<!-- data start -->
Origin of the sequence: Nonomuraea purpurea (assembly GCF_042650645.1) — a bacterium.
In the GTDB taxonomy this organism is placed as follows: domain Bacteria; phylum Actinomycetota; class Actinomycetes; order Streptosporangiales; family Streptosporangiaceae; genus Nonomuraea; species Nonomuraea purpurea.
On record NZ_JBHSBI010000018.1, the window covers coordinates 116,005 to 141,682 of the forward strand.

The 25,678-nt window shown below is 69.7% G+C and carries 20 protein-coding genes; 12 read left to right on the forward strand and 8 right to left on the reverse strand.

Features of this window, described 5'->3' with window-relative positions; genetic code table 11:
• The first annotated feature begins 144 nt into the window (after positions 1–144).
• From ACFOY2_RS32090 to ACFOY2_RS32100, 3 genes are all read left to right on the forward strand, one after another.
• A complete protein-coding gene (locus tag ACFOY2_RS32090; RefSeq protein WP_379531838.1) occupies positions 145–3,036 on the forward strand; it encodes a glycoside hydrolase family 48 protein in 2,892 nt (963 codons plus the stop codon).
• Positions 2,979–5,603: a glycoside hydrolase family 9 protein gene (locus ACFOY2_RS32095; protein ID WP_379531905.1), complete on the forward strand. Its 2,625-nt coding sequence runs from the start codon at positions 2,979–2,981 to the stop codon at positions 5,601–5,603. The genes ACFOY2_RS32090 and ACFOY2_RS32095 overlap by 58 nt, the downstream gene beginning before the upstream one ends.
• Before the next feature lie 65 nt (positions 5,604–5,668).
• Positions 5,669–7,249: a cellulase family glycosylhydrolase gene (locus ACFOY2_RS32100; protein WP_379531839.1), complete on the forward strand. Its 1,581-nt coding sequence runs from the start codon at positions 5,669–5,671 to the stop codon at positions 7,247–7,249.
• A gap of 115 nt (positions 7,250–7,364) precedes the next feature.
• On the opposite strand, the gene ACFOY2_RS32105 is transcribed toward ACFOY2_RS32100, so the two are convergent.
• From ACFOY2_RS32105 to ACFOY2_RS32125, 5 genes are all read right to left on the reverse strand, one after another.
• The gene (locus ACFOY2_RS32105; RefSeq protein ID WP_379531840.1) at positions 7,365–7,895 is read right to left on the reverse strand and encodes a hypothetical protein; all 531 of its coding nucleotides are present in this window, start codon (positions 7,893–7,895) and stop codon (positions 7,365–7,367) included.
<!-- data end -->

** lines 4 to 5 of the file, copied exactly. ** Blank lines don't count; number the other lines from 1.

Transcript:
The 25,678-nt window shown below is 69.7% G+C and carries 20 protein-coding genes; 12 read left to right on the forward strand and 8 right to left on the reverse strand.

Features of this window, described 5'->3' with window-relative positions; genetic code table 11: